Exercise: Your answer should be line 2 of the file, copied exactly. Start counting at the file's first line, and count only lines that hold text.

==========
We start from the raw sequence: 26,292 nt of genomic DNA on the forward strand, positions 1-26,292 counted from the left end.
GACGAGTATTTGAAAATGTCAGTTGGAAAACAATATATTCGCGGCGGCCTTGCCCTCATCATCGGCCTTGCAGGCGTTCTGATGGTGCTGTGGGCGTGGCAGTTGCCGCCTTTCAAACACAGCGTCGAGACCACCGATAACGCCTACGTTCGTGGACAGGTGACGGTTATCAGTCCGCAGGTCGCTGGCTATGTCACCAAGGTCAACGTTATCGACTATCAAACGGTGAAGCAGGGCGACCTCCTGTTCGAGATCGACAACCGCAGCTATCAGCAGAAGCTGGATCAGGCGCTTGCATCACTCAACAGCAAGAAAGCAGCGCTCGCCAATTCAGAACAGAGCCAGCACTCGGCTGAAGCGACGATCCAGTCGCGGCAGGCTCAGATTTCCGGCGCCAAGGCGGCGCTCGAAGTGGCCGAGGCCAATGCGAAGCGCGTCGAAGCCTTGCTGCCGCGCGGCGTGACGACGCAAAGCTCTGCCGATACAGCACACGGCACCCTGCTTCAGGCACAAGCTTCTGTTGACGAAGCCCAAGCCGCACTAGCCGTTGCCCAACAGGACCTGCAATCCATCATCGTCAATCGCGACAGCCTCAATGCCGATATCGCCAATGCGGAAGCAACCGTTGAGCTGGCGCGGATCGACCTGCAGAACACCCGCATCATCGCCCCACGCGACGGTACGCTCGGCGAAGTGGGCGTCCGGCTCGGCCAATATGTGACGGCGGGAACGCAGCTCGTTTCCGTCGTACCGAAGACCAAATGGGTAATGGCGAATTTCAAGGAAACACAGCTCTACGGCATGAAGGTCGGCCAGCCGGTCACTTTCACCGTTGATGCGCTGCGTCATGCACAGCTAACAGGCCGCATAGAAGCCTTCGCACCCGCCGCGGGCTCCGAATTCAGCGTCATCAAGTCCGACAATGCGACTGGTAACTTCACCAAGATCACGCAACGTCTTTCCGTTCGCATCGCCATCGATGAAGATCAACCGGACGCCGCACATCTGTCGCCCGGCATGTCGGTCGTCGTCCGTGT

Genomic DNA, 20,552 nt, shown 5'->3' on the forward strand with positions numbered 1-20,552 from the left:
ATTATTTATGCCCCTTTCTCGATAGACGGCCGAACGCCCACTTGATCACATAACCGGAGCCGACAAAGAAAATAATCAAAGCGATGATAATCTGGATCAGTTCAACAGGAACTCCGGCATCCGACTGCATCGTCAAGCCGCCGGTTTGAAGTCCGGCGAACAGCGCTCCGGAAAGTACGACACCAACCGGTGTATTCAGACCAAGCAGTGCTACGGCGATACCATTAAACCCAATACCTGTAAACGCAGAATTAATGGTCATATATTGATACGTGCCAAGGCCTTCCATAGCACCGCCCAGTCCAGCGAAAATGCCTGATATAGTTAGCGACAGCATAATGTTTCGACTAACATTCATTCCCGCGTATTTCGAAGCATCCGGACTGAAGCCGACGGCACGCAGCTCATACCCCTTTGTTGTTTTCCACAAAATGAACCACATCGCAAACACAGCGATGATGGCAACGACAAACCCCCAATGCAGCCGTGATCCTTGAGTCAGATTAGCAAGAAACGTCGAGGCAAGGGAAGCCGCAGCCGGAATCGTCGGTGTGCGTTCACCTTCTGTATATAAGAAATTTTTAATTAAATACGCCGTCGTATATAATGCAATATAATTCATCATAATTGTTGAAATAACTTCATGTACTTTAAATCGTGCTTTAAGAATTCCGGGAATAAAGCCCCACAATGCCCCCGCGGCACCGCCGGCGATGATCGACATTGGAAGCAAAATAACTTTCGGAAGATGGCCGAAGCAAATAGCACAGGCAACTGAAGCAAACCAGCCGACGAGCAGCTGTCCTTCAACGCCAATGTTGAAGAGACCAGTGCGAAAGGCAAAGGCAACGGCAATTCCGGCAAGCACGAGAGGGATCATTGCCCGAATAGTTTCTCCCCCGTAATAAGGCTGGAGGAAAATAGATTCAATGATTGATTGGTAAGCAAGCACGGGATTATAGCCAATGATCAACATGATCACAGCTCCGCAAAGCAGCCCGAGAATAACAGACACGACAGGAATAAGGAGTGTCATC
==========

GACGAGTATTTGAAAATGTCAGTTGGAAAACAATATATTCGCGGCGGCCTTGCCCTCATCATCGGCCTTGCAGGCGTTCTGATGGTGCTGTGGGCGTGGCAGTTGCCGCCTTTCAAACACAGCGTCGAGACCACCGATAACGCCTACGTTCGTGGACAGGTGACGGTTATCAGTCCGCAGGTCGCTGGCTATGTCACCAAGGTCAACGTTATCGACTATCAAACGGTGAAGCAGGGCGACCTCCTGTTCGAGATCGACAACCGCAGCTATCAGCAGAAGCTGGATCAGGCGCTTGCATCACTCAACAGCAAGAAAGCAGCGCTCGCCAATTCAGAACAGAGCCAGCACTCGGCTGAAGCGACGATCCAGTCGCGGCAGGCTCAGATTTCCGGCGCCAAGGCGGCGCTCGAAGTGGCCGAGGCCAATGCGAAGCGCGTCGAAGCCTTGCTGCCGCGCGGCGTGACGACGCAAAGCTCTGCCGATACAGCACACGGCACCCTGCTTCAGGCACAAGCTTCTGTTGACGAAGCCCAAGCCGCACTAGCCGTTGCCCAACAGGACCTGCAATCCATCATCGTCAATCGCGACAGCCTCAATGCCGATATCGCCAATGCGGAAGCAACCGTTGAGCTGGCGCGGATCGACCTGCAGAACACCCGCATCATCGCCCCACGCGACGGTACGCTCGGCGAAGTGGGCGTCCGGCTCGGCCAATATGTGACGGCGGGAACGCAGCTCGTTTCCGTCGTACCGAAGACCAAATGGGTAATGGCGAATTTCAAGGAAACACAGCTCTACGGCATGAAGGTCGGCCAGCCGGTCACTTTCACCGTTGATGCGCTGCGTCATGCACAGCTAACAGGCCGCATAGAAGCCTTCGCACCCGCCGCGGGCTCCGAATTCAGCGTCATCAAGTCCGACAATGCGACTGGTAACTTCACCAAGATCACGCAACGTCTTTCCGTTCGCATCGCCATCGATGAAGATCAACCGGACGCCGCACATCTGTCGCCCGGCATGTCGGTCGTCGTCCGTGT